Can this cord be repaired?
April 29, 2021 2:44 PM   Subscribe

Due to an unfortunate incident with an extension cord, the plug on my toaster oven has been destroyed. The cord is not detachable from the oven so I can't just order another one. Can this be fixed? What kind of place would fix it - small appliance repair? An electrician? What would be the ballpark cost?
posted by insectosaurus to Home & Garden (9 answers total) 1 user marked this as a favorite
 
Best answer: You can do this yourself with a replacement plug from your local Home Depot / Lowe's / hardware store or Amazon.
posted by jon1270 at 2:49 PM on April 29 [5 favorites]


Best answer: This is a simple repair. Hardware stores sell replacement plugs (example). You'd just need to cut off the damaged plug, use some wire strippers to pull back and expose 1/2-inch of each of the two wires, seat the exposed wires inside the replacement plug, and close up the plug with a screwdriver. If you took this to a small appliance repair shop, this should be a very quick and inexpensive task, at most $20 or so.
posted by They sucked his brains out! at 2:53 PM on April 29 [6 favorites]


Best answer: Here is a walkthrough with pics, if you feel like DIYing it.
posted by They sucked his brains out! at 3:03 PM on April 29 [1 favorite]


Best answer: Although I consider this a DIY-able task, make sure you can distinguish the "hot" and "neutral" wires on the electric cord. If you mix them up, you can shock yourself when touching your toaster, which is not ideal. If you are not able to confidently identify the neutral wire, take the appliance to a small appliance repair shop. They will be able to identify it very quickly, and as stated earlier, replace the plug for a small/nominal fee.
posted by saeculorum at 3:25 PM on April 29 [2 favorites]


Easy fix you can and should do all by yourself, it will be fun. Note that the plug is likely Polarized (where the hot and neutral wires are distinct), with one of the metal prongs being wider than the other. It's hard to tell from your picture, but I believe the remaining prong is of the wider variety. Compare it to some other plugs around the house and you'll be able to tell the difference.
If your remaining prong is not wide, then assume the missing prong was wide and act accordingly. (If it was or wasn't wide, it won't hurt anything by replacing it with a wide polarized plug)
Get a two-prong polarized replacement plug from your favorite store. Put the designated wide-prong'd wire on the wide-prong side of your replacement plug.
Make sure your screws are all tight and there's no stray wires poking about.
Pat yourself on the back for a job well done.
posted by Diddly at 3:27 PM on April 29 [1 favorite]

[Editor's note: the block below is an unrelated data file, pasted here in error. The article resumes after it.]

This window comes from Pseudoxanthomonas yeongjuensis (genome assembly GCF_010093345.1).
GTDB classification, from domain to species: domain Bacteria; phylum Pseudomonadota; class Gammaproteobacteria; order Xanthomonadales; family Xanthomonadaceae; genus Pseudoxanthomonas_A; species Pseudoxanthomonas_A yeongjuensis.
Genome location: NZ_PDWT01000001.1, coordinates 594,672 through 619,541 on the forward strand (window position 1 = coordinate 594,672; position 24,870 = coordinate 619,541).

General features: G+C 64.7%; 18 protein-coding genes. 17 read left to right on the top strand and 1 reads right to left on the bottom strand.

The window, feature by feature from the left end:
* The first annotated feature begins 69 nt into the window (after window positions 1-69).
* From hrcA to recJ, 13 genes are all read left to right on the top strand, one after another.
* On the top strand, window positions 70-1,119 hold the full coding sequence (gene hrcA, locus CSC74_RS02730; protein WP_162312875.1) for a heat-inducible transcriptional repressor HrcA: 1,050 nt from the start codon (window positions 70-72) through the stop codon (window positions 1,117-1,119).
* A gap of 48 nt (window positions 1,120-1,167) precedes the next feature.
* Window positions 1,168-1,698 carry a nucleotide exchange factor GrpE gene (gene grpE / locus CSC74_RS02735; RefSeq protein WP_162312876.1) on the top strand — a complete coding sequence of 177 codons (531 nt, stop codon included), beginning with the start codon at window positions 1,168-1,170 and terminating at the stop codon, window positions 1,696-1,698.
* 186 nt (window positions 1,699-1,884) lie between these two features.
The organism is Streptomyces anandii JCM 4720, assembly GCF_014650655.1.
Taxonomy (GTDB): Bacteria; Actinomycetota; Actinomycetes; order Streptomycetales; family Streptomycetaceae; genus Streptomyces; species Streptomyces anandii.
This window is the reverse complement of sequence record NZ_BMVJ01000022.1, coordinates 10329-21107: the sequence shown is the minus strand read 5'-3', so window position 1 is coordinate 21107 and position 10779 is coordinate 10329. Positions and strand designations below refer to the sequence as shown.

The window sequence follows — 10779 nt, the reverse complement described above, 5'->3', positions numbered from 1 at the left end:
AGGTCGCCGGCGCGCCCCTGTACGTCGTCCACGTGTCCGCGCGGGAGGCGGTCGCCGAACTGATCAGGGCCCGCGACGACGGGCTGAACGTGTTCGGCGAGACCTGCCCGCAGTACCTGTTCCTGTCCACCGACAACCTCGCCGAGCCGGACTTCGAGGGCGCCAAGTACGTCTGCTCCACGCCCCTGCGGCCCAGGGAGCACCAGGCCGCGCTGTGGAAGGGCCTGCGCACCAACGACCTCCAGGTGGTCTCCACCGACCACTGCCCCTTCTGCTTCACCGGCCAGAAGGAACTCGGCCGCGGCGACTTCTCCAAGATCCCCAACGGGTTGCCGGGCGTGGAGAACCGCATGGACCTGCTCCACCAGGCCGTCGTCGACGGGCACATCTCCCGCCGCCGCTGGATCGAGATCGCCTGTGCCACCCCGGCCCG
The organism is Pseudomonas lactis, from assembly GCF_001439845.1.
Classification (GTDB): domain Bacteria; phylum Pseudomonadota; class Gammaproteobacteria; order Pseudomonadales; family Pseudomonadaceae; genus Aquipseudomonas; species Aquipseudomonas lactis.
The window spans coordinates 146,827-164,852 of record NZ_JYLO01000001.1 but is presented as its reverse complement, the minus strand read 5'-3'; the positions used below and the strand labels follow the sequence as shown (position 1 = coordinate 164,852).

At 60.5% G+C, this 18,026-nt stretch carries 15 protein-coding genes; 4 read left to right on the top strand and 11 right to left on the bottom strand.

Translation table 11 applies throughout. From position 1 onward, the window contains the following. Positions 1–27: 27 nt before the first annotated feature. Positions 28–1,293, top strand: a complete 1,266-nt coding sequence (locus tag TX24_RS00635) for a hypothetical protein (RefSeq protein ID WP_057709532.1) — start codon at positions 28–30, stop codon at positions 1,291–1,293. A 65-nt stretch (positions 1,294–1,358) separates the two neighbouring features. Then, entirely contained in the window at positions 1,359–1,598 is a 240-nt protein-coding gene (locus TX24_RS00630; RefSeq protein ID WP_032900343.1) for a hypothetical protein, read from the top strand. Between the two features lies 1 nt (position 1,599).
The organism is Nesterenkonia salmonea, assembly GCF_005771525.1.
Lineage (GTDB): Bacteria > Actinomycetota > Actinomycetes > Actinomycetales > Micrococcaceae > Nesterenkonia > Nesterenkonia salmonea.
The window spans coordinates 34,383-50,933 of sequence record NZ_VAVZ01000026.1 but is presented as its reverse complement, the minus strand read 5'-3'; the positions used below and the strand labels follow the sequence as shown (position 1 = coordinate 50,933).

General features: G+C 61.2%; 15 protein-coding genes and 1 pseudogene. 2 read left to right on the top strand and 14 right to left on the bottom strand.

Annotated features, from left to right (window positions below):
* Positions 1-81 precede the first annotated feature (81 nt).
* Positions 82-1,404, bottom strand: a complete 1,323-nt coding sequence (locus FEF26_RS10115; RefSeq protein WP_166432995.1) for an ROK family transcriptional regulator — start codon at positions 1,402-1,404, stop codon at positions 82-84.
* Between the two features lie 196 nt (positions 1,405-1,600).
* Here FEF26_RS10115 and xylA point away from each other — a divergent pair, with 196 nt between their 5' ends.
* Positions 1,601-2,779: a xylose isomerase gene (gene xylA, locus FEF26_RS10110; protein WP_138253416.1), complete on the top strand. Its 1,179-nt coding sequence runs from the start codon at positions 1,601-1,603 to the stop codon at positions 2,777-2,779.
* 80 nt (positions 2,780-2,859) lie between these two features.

Yes, it can be repaired. It is an easy fix for someone who knows how to do it. Not you. Not me. I'm pretty handy but I don't fool with electrical stuff. If I get it wrong the building burns down. What I did in this exact situation is go to my local hardware store, buy the plug, and ask the most experienced employee to help me put the plug on. Took less than five minutes. (I brought the tools needed, a box cutter and wire stripper/cutter.) Then I tipped the fellow $10. He seemed happy to have taught me something, and happy to have the tip. I still wouldn't put a new plug on an appliance without supervision, though. Fire, electrocution, etc.

This won't work at Home Depot. If you don't have a local hardware store like mine, you may find a neighbor or friend who could show you how to replace this plug. The new plug costs $2 or $3 in my area.
posted by KayQuestions at 6:10 PM on April 29 [1 favorite]


The plug on my beloved $9 toaster died about a year ago, and I replaced it with one of the plugs being linked up thread. It wasn't quite as easy as I thought it should be (took close to 30 minutes, as I recall). I didn't have any specialized tools, and cutting the inner tubes of insulation without also cutting through most of the copper filaments proved difficult with the combination of scissors/kitchen knife I was using. In addition to being very careful about polarization, as people have already mentioned, you'll want to think carefully/look up how to mitigate mechanical stresses on the wires inside the plug. The plug will probably have two little posts in it, and you're supposed to wrap each half of the wire around each post in a certain way (I believe the opposite direction you wind the wires around the screws inside the plug) to make sure people/pets pulling on the cord can't loosen the wires where they make contact.
posted by array at 10:15 AM on April 30


Response by poster: Thank you so much, I had no idea this was diy-able! I bought a replacement plug, went very carefully and slowly and triple checked which wire was which, and it worked! The linked walkthrough was especially helpful for figureing out which wire was which.
posted by insectosaurus at 4:55 PM on April 30 [3 favorites]


Awesome! Glad you gave it a go.
posted by They sucked his brains out! at 10:26 PM on April 30


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